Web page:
Sunday, April 28, 2024

The Perspective from Another Horizon


Theory is one thing, fact another. 

Do you remember those old personality tests you'd take online? The ones that asked you questions like, "You're in a relationship and you learn that your partner has been talking to their ex behind your back. Do you: A. Confront them about it. B. Ask them if..."? 

Those drove me crazy as a kid. I had such a burning desire to understand myself, to know not just who I was but what type of person I was, combined with a dearth of life experience that made the hypothetical scenarios maddening. The invariable result of attempting those quizzes was realizing I didn't have the context to knowledgeably complete them and that therefore I couldn't get an accurate answer. Buzzfeed would never be able to tell me what my inner substance was. Not if I didn't know it myself.

This blog has been my growing-up space. Across the years it's chronicled when a great many milestones that were previously what-ifs became concrete realities, lived experiments from which I could draw conclusions and formulate new hypotheses. What would it be like to live on my own? I found out in Alaska, and discovered that I am a fundamentally weird person who always should have had plenty of personal space--but not too much of it. The theoretical version of me who basked in the glory of dominion over a whole apartment collided eventually with the real version of me who found that the endless days and nights of freedom quickly became infected by loneliness. 

I'd never again want to deal with having to live at someone else's whims or under someone else's rules. But I wouldn't mind dealing with having to share the television. Or having to keep quiet after a certain hour. Or having to leave some hot water. Not if it meant I had someone to come home to. 

But what about an adult job? my 28-year-old mind wondered as I flew hard northwest en route to an Alaska encrusted with ice and snow in the spring of 2017. Won't I just crumple under the pressure?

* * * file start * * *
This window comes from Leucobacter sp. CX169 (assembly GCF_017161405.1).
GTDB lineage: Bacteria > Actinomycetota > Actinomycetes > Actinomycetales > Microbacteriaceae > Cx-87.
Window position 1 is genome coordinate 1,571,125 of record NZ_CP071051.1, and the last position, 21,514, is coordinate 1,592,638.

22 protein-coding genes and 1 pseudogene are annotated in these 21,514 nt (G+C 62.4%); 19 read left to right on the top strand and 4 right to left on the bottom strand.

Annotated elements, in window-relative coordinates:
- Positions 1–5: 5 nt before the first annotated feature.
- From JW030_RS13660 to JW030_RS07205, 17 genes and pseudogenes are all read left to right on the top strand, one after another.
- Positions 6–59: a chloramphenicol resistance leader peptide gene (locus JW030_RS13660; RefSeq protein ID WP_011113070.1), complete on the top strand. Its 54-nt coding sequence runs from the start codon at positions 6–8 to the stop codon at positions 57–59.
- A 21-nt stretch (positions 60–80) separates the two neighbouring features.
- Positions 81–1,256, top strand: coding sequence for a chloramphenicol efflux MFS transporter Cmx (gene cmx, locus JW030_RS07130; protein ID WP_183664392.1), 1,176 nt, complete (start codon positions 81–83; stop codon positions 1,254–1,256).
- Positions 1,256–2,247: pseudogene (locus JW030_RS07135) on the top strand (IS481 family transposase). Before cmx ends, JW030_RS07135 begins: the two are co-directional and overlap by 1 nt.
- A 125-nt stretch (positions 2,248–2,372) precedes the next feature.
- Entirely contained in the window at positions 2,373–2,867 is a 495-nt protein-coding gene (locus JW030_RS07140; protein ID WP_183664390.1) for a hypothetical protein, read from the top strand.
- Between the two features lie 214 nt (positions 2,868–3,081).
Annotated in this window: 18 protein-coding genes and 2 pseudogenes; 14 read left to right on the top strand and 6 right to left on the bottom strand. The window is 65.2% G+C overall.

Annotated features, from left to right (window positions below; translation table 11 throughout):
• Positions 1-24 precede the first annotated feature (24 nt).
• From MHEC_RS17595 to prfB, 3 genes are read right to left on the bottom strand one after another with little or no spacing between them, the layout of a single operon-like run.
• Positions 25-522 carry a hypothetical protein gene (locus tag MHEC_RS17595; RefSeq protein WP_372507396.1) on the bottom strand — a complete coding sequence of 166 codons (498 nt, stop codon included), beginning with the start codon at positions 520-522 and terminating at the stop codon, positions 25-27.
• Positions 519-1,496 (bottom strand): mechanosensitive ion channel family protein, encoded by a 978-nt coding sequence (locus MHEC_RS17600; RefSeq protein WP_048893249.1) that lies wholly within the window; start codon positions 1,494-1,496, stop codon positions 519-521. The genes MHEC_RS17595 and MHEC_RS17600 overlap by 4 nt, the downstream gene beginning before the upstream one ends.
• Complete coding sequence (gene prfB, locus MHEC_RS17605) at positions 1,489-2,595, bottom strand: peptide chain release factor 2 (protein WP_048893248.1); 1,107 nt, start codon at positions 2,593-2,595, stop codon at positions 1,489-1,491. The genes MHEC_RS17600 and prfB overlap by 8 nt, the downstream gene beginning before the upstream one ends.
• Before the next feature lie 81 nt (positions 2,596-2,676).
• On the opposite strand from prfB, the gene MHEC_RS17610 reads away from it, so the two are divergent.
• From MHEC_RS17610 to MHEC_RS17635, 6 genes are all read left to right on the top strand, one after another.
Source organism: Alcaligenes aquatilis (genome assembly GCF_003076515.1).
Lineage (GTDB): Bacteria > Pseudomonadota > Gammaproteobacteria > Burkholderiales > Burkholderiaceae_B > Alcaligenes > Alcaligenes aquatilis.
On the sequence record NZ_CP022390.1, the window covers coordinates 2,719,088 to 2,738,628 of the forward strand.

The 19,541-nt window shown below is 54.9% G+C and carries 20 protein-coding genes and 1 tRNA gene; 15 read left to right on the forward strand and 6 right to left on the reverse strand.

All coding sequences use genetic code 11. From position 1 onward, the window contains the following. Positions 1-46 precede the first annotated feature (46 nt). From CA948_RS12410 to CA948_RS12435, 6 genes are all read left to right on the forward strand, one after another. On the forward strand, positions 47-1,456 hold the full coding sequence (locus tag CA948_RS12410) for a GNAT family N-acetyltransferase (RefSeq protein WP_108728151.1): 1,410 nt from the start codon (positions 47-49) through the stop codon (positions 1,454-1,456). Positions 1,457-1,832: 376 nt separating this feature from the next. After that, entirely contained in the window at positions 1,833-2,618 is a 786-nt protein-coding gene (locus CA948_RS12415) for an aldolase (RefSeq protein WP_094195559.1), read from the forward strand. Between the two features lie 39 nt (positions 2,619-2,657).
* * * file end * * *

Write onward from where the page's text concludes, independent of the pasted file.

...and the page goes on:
I adjusted.

But what about having to be in charge of kids? How can they trust me to do that when I'm practically a kid myself?

Duty is a powerful thing. The nurturing instinct is, too. I rose to those occasions. Over the coming years I learned what I'd do if I had conflict with a supervisor, what I'd do if I shifted to a different specialty in my career field, what I'd do if I visited a foreign country, what I'd do in a serious relationship. And what I'd do in another one

In August 2023 I left Alaska, in September began my probationary period of employment at the job I'd been half convinced was too good for me, and in February boarded a flight bound for Europe. One night in Albion was followed by another travel leg, this one diving deep to the southeast--such an odd inverse echo of the journey to Alaska all those years ago--and then in the early hours of February 22, 2024, I disembarked in the place that will be my home for at least the next year: Konkan City.

Being here has allowed me to answer a number of other heretofore-philosophical questions: What if I were wealthy? How would I handle that? What if I had servants? Would I be kind? What if I no longer got my treasured summers off? Could I possibly endure?

The truths gleaned from those queries are mostly good. On the work front, I have more resilience than I thought I did. On the wealth front I've not suddenly become a conspicuous consumer flashing his bank account to the world. No garish cologne or bulky cuff links. No gold-plated toilet seats here. 

And as someone who now pays the salaries of several other someones, and whose patronage is a regular and welcome boost for a few local businesses, I've discovered that the slight irritation I feel at so seldom being truly alone--between the guards at my residence, the drivers who take me around the city, the housekeeper who tends to my domestic tasks, and the cook who prepares my meals I am constantly in the company of people whose livelihood depends on my pleasure and who are eager to signal their concern with my comfort--has not diminished my inclination to treat staff fairly and pay them well. I'm friendly toward these people without being overly familiar, if only because social fatigue will burn me down if I don't have some time when I'm not on a stage. But I'm good to work for.